From: Spike (email@example.com)
Date: Sun Jun 08 2003 - 22:58:07 MDT
> It was Damien who chose to use the phrase
>"oily omelette" in his harsh response to Spike...
Oy vey! For the record, I did not consider Damien's response harsh or
critical. I have been away for a few days, so do forgive if this topic
I would offer the following scenario to explain the lack of battle
footage shown in the USian news.
The newspeople were sent in with the coalition troops knowing that a
Pulitzer Prize, untold riches and 72 virgins awaited the first of them
to come home with any real footage of actual battle. Their universal
failure was due to the fact that the Coalition newspeople and the
Coalition troops were not present at the major battles of this conflict.
This is not to say there were not battles, but rather that most of the
shooting was between the Iraqis and the non-Iraqi Muslim zealots.
The zealots, you will recall, came from countries all over the middle
east to help defend Iraq from the invading coalition. The day before
the battle of the Airport, you may recall seeing an interview with an
American general. In the distance a fierce firefight broke out. He
commented that he did not know who was engaging whom, since all the
coalition forces were accounted for and quiet at that moment.
My notion is that a few days before, a group of zealots led the Iraqis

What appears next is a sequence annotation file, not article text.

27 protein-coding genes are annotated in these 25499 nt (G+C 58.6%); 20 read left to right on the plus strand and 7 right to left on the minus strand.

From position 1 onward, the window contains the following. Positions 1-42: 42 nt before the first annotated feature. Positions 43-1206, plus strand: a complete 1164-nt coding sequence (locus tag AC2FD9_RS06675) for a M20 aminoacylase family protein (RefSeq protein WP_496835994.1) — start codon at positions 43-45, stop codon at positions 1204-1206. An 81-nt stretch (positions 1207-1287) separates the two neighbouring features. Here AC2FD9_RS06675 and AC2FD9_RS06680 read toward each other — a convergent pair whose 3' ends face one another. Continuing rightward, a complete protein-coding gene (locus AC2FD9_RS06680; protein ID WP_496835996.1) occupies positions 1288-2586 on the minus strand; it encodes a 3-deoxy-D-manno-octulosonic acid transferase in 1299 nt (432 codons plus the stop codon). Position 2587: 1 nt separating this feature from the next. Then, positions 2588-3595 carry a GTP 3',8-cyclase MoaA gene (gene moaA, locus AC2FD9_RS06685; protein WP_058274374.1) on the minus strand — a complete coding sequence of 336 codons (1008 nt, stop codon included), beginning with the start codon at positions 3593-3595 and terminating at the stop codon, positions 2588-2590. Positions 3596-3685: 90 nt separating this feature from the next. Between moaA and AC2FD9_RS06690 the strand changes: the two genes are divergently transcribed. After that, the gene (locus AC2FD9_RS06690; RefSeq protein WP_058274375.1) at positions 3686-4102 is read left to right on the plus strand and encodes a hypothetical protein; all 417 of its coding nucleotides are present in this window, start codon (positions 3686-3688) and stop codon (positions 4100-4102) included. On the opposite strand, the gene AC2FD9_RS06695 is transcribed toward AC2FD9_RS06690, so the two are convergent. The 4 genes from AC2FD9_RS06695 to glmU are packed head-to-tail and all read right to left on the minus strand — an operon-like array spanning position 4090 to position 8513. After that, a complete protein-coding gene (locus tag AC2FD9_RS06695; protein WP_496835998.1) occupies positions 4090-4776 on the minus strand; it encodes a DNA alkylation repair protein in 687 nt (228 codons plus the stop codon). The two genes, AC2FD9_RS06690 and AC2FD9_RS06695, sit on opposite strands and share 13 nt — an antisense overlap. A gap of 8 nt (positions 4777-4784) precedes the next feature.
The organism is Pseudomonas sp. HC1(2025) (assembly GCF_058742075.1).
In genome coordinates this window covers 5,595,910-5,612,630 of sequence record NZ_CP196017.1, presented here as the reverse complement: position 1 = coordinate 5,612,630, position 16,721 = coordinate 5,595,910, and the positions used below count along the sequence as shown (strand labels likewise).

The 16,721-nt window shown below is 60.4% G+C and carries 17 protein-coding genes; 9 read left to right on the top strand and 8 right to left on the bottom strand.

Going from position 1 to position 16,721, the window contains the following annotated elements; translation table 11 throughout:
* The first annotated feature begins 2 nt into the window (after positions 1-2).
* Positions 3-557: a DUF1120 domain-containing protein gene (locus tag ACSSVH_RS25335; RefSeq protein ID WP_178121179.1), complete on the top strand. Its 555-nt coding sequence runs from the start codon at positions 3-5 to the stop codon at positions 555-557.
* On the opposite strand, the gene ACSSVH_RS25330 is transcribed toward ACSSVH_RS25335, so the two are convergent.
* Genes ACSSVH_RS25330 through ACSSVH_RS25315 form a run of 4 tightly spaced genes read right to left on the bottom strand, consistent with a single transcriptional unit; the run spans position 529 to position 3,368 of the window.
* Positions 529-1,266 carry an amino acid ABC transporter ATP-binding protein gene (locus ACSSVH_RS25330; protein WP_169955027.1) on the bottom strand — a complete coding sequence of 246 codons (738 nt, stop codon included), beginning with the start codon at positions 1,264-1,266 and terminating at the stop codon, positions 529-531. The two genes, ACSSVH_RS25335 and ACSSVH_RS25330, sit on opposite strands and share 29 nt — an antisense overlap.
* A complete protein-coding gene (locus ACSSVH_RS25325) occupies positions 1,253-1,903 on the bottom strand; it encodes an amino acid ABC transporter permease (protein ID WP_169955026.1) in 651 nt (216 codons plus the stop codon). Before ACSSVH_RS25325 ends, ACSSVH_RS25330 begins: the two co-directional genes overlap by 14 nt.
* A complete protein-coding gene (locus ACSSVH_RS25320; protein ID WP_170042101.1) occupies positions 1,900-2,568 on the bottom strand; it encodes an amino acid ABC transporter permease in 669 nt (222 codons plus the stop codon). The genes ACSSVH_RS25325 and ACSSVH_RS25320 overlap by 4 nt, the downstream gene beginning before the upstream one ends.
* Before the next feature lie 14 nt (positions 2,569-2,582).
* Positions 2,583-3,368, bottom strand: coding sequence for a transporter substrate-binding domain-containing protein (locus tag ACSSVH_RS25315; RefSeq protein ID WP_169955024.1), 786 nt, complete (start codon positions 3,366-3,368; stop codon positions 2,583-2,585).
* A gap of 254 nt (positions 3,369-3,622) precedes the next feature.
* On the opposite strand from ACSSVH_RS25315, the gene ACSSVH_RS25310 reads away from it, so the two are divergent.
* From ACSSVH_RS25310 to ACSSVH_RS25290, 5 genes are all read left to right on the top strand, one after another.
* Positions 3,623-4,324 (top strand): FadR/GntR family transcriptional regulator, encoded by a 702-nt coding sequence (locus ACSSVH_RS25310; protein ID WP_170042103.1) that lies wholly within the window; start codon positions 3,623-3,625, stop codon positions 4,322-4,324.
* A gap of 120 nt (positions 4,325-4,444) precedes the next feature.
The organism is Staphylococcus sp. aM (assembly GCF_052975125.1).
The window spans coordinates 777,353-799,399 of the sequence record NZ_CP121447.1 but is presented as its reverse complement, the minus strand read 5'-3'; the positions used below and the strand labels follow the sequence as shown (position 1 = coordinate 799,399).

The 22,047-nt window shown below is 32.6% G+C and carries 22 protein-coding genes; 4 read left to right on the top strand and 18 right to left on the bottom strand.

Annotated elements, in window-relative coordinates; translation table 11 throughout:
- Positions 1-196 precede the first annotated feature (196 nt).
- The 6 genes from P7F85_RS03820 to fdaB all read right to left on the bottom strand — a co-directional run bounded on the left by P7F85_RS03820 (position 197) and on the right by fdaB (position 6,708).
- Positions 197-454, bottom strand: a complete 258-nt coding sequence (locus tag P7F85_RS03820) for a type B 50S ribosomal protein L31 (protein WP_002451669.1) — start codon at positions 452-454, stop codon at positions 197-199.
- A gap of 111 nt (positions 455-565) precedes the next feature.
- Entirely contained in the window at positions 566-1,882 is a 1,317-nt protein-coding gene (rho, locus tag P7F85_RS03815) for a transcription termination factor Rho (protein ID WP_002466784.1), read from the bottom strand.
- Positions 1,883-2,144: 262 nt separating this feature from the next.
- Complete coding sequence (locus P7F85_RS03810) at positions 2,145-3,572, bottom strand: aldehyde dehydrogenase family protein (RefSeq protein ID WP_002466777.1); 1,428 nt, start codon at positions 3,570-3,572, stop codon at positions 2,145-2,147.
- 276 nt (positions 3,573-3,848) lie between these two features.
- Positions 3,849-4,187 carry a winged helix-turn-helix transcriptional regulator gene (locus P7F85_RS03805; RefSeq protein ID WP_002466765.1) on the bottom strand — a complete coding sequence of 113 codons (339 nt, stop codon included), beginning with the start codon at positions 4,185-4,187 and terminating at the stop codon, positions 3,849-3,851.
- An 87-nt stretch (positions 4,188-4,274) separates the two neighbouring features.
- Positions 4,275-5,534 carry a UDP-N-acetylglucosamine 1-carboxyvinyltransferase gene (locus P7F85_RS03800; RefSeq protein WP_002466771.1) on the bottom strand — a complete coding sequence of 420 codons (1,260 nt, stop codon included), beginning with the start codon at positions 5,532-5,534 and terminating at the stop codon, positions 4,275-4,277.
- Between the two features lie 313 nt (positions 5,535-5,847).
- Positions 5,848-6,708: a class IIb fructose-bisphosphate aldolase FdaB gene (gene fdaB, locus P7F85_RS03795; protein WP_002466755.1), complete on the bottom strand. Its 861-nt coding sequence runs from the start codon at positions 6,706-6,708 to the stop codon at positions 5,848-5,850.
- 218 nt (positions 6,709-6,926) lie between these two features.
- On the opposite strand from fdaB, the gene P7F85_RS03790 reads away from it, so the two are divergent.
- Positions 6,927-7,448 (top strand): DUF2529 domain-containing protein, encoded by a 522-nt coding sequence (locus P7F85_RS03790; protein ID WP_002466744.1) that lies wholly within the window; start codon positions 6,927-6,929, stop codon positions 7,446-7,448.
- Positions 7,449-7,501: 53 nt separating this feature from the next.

into battle, only to have the Iraqis shoot them in the back. The
zealots, wanting to avoid a repeat of this debacle, decided to go thru
the Iraqi ranks and shoot any soldiers that might present a threat from
the rear. The Iraqis, understandably incensed at this action, decided
to shoot back. There was no footage because neither the Iraqis nor the
zealots had embedded reporters. I expect the full story to leak out in
the coming years.
So, to more accurately state my earlier comment that there was never any
war, I would now say the war mostly did not involve the coalition. In
general, the Iraqis had no issue with the Coalition troops, and the
Coalition troops had no issue with the Iraqi troops. The American
soldiers mostly just wanted to get home to their children and husbands.
This would also explain the presence of cluster bombs, when the
coalition generals claim they didn't fire them. Cluster bombs were set
in place by the zealots, who were hoping to punish the Iraqis for not
fighting, and to cause antipathy towards the coalition, perhaps
encouraging the Iraqis to fight. This scenario explains a lot of
puzzling apparent contradictions, does it not?
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